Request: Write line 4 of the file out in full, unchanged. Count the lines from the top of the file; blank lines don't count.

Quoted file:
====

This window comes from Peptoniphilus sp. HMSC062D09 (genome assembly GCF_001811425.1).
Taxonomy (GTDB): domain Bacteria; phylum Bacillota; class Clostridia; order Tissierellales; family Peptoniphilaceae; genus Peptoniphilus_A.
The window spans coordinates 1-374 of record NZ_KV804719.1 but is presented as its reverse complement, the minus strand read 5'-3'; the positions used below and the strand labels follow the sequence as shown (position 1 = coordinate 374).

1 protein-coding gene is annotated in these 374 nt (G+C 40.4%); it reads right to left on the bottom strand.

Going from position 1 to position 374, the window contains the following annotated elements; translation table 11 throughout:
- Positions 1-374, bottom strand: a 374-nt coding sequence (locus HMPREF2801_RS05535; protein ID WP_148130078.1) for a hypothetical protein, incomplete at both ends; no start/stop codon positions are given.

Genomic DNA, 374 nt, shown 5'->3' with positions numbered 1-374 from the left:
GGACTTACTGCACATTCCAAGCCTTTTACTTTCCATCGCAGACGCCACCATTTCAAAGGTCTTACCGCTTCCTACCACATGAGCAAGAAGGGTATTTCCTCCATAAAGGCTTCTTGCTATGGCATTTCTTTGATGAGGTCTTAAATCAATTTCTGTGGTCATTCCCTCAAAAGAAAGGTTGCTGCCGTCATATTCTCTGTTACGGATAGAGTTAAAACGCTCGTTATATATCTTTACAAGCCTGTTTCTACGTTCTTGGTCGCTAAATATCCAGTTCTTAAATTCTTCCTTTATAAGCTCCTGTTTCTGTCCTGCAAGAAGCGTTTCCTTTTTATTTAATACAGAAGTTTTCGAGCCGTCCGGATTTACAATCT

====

1 protein-coding gene is annotated in these 374 nt (G+C 40.4%); it reads right to left on the bottom strand.